The judgment of the District Court therefore decides nothing more than the right to the property specified in the petition; and whether that judgment is erroneous or not is all that this court can examine into upon the writ of error. The sum which the plaintiff below (who is the defendant in error here) is entitled to recover, if the property is placed beyond his reach and he fails to obtain possession of it, can form no part of the judgment of this court. The only matter in controversy is the four slaves; and their actual value, whatever it may be, is the value of the matter in dispute.
Now if the judgment of the District Court had been for the defendant, the plaintiff would evidently have been entitled to maintain a writ of error. And as he sues for the specific property, and avers the value to be $2,700, he would have been entitled to the writ, even if he had laid his damages for the detention below $2,000. For the averment of value when he sues for property shows the value of the thing in controversy, as much as the averment of debt or damage, when he sues for money. And when he has rejected the value found by the jury, and refused a judgment for it, and is not bound by that finding, can he bind the defendant to it, and thereby deprive him of his writ of error, upon the ground that the property in dispute is not worth $2,000?
This is the question upon the motion before us.
In cases where the plaintiff sues for money, and claims in his pleadings a larger sum than $2,000, and obtains a judgment for a smaller amount, the sum for which the judgment is rendered is the only matter in controversy, when the defendant brings the writ of error. Because, if the plaintiff rests satisfied with it, and takes no step to reverse it, he is bound by it as well as the defendant. Both parties, therefore, stand upon an equal footing in that respect. But if the plaintiff brings the writ of error upon the ground that he is entitled to more than the judgment was rendered for, then his averment in his declaration shows the amount he claimed; and as that claim is the matter for which he brings suit, he is entitled to the writ of error if that claim appears to be large enough to give jurisdiction to this court. These principles have been settled in this court by the cases referred to in the argument.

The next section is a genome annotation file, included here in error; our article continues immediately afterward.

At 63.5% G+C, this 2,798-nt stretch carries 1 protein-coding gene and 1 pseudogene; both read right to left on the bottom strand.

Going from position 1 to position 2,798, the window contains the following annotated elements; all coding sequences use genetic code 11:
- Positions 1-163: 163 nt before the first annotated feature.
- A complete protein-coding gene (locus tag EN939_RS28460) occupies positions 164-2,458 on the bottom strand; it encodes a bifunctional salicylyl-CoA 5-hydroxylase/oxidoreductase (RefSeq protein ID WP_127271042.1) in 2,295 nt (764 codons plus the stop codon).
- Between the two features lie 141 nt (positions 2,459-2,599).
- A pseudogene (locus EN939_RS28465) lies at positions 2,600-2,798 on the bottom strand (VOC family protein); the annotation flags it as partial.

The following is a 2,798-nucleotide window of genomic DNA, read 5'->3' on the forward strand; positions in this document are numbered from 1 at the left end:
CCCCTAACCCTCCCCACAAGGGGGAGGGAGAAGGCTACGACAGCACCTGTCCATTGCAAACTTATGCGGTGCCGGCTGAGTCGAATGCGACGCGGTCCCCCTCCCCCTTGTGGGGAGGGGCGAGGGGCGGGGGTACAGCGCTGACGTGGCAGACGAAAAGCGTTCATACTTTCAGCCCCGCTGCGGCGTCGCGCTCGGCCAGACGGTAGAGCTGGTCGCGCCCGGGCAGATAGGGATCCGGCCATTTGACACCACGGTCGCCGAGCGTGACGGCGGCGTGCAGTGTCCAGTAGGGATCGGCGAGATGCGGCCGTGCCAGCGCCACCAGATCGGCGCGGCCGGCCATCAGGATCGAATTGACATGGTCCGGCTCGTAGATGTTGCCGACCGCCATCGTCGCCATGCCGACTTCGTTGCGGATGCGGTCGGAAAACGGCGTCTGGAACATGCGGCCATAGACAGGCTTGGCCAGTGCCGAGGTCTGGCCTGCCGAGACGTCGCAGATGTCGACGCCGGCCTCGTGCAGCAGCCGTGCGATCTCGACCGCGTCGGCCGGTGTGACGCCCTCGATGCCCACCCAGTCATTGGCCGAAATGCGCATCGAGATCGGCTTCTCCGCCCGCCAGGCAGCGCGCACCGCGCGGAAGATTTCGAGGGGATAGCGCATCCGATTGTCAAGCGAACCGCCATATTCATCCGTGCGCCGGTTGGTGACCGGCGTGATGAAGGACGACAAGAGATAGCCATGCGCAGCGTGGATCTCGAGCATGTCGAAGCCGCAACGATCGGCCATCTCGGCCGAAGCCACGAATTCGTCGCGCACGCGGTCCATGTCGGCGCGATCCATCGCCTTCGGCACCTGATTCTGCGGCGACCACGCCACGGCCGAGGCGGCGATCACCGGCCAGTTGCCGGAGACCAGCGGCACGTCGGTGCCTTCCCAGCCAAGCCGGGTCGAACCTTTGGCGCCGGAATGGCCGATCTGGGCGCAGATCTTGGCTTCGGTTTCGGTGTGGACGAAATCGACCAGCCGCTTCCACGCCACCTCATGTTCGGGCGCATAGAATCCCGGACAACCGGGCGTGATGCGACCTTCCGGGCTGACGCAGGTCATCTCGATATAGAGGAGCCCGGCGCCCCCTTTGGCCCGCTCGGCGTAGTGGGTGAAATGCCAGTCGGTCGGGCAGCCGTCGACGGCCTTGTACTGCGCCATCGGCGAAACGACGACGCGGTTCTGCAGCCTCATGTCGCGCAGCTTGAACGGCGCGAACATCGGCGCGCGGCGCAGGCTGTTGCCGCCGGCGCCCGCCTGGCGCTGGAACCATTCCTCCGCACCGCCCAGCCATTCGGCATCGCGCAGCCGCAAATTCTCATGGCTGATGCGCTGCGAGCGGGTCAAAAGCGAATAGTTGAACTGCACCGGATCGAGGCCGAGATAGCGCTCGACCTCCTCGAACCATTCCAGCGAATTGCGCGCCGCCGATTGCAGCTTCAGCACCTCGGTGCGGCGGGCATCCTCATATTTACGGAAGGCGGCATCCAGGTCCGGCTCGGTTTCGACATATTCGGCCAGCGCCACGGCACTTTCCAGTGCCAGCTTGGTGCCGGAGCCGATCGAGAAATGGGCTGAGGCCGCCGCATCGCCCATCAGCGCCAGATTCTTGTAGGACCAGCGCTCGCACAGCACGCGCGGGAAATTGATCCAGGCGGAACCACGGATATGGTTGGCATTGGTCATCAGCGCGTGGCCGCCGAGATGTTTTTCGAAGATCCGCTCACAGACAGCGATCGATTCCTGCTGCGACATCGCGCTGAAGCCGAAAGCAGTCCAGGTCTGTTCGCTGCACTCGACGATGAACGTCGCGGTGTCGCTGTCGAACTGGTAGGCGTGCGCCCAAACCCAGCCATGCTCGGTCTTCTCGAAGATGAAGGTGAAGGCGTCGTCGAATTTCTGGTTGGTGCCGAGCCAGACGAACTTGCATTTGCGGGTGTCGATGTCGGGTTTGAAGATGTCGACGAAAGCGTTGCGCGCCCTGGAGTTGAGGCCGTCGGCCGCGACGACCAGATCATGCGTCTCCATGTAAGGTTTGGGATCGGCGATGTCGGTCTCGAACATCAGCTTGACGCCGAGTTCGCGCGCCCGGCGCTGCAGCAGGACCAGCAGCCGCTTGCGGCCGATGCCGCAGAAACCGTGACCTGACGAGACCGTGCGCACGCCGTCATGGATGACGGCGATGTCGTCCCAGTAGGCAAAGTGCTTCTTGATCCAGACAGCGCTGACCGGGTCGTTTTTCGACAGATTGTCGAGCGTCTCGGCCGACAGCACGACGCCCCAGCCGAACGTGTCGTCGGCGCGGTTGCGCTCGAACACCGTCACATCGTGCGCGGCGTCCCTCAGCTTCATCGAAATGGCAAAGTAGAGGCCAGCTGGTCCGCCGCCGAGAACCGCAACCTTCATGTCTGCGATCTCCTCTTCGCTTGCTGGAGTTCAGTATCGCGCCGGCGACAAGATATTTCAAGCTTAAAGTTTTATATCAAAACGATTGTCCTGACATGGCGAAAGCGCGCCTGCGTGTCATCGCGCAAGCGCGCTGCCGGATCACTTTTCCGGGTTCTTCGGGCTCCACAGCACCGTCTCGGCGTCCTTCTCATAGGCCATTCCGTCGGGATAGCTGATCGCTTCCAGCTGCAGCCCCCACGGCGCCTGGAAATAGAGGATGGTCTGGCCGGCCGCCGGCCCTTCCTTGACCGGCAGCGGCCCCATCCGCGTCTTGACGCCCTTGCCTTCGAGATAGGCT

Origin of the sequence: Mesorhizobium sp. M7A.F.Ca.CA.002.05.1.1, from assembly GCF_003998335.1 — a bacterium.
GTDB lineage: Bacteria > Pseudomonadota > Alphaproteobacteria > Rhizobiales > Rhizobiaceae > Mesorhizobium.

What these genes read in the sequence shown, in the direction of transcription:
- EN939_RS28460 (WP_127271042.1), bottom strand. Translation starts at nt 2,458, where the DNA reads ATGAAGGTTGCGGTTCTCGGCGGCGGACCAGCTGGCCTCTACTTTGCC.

In the case before us, the plaintiff avers in his petition that the slaves for which the suit is brought are worth $2,700. The right to these slaves must be the only matter in controversy here, whether the writ of error is sued out by the plaintiff or the defendant. If by the plaintiff, he would undoubtedly be entitled to it, upon the ground that the property in dispute, and which he is seeking to recover in this suit, is claimed to be worth more than $2,000; and he would be entitled, under the decisions of this court, to rely on the averment in his petition, to show that the amount in value of the slaves he claimed is sufficient to give jurisdiction to this court. Can he, then, be permitted to deny here the truth of his own averment, when precisely the same thing–the same property–is the matter in controversy upon the writ of error brought by the defendant? We think not. And as by his release he prevented a judgment from being entered, fixing the value, as between these parties in this suit, at $1,200, the averment in his petition must be regarded as determining the amount in controversy upon a writ of error brought by either plaintiff or defendant. Consequently, this court has jurisdiction upon this writ, and the motion to dismiss it must be overruled.